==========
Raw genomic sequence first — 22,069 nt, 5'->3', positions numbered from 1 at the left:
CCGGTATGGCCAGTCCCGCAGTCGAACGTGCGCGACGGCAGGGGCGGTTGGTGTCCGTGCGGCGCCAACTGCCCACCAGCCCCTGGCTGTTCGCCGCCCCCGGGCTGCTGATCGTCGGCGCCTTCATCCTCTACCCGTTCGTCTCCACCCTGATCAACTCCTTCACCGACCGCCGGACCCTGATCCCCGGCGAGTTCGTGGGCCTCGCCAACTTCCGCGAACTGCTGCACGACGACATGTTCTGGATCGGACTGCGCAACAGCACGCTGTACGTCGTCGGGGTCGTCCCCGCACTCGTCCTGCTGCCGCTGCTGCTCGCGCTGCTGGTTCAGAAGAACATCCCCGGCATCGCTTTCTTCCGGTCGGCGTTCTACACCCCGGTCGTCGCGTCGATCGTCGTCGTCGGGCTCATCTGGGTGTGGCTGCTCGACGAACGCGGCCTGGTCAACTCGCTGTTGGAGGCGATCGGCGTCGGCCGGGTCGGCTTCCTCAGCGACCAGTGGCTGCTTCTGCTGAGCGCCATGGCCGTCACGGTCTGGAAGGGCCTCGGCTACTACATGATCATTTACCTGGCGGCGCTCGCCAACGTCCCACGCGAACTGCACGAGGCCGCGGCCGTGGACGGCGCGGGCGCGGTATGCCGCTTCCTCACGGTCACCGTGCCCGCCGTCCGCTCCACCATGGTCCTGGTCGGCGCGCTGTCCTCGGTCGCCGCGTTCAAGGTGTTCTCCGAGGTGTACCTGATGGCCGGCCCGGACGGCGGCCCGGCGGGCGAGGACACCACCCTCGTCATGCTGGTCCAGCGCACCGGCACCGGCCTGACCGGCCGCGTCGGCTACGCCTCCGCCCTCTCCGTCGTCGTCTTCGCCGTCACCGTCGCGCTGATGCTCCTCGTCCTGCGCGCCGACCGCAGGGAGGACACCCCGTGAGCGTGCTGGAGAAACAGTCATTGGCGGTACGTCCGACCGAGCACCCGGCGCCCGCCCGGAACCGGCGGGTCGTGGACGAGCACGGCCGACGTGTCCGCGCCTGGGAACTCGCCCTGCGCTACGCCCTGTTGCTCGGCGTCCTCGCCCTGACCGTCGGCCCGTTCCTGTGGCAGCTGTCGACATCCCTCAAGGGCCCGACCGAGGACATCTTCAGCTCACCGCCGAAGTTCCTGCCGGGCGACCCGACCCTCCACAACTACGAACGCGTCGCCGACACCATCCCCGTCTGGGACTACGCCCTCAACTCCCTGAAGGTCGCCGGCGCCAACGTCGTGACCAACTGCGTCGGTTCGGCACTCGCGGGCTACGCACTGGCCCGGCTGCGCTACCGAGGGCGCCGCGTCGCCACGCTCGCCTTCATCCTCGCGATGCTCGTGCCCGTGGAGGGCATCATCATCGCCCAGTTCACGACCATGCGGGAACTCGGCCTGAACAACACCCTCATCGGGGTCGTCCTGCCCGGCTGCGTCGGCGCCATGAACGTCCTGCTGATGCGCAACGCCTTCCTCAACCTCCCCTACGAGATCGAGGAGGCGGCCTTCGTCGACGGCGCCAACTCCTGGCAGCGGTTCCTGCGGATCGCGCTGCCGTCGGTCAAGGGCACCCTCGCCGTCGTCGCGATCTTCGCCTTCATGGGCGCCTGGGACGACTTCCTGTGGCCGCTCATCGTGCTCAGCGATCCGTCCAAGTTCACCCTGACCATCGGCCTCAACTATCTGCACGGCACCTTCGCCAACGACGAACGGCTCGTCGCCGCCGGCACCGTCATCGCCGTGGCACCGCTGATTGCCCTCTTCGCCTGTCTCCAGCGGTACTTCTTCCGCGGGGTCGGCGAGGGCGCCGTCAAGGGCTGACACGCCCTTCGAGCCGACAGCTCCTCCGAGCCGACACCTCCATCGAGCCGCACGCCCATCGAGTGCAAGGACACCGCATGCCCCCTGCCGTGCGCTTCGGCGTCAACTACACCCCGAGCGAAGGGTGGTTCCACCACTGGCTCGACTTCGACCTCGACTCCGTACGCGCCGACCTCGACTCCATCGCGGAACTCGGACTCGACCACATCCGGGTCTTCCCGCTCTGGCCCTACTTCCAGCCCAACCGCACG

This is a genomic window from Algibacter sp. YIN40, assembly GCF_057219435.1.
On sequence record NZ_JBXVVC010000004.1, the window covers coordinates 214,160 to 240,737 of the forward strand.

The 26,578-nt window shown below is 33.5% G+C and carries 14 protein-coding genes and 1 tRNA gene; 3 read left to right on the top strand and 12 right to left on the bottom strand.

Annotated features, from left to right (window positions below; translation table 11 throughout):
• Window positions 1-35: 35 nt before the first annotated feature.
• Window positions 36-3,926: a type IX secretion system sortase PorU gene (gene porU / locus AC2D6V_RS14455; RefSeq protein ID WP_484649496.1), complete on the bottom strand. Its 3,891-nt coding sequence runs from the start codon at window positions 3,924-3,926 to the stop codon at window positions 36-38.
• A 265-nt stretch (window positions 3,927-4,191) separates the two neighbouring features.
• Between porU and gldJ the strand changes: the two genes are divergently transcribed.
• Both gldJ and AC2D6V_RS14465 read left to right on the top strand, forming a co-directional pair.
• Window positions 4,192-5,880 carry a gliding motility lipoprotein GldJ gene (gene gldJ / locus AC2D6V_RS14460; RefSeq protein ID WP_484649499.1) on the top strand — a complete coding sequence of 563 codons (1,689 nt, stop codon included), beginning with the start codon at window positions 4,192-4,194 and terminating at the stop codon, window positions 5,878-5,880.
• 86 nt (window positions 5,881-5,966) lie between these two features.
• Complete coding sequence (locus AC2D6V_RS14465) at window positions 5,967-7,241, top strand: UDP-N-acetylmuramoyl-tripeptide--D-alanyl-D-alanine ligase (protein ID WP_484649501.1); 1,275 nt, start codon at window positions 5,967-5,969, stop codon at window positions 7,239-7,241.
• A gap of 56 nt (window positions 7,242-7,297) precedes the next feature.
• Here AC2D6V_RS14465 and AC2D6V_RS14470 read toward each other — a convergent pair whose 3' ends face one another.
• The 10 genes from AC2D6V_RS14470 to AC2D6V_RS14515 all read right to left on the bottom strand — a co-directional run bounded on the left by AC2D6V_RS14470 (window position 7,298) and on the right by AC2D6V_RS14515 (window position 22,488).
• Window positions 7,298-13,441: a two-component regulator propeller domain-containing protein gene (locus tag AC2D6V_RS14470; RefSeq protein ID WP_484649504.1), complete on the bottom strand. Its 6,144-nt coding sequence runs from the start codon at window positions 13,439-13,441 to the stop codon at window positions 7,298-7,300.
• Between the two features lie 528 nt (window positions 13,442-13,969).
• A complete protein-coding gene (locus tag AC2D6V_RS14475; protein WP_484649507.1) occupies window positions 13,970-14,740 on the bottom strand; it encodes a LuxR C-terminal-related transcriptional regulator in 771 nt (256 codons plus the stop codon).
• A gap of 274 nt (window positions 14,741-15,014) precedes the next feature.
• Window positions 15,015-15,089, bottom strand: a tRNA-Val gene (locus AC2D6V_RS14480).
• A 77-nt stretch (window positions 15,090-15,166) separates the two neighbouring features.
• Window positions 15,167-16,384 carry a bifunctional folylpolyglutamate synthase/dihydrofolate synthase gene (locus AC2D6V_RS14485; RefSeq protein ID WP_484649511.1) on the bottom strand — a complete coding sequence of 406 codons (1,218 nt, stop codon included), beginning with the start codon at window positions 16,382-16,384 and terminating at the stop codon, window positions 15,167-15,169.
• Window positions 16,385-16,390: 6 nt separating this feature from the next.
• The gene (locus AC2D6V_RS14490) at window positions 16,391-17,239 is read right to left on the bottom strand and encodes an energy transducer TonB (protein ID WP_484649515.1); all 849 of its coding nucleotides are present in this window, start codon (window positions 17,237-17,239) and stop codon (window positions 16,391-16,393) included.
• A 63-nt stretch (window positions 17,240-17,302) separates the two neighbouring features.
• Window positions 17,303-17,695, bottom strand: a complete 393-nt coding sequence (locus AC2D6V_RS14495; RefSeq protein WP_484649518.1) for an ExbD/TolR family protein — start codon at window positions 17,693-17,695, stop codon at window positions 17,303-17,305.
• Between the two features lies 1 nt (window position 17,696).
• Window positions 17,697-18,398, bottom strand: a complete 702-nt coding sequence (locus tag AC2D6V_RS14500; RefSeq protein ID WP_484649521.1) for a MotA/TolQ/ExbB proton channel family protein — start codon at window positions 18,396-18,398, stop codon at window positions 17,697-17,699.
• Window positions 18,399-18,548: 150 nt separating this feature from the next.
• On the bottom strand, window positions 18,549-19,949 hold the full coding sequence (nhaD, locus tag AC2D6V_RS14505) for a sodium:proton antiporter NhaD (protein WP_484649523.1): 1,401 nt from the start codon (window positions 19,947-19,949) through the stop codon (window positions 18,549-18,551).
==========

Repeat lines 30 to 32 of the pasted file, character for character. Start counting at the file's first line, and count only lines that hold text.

• Window positions 17,697-18,398, bottom strand: a complete 702-nt coding sequence (locus tag AC2D6V_RS14500; RefSeq protein ID WP_484649521.1) for a MotA/TolQ/ExbB proton channel family protein — start codon at window positions 18,396-18,398, stop codon at window positions 17,697-17,699.
• Window positions 18,399-18,548: 150 nt separating this feature from the next.
• On the bottom strand, window positions 18,549-19,949 hold the full coding sequence (nhaD, locus tag AC2D6V_RS14505) for a sodium:proton antiporter NhaD (protein WP_484649523.1): 1,401 nt from the start codon (window positions 19,947-19,949) through the stop codon (window positions 18,549-18,551).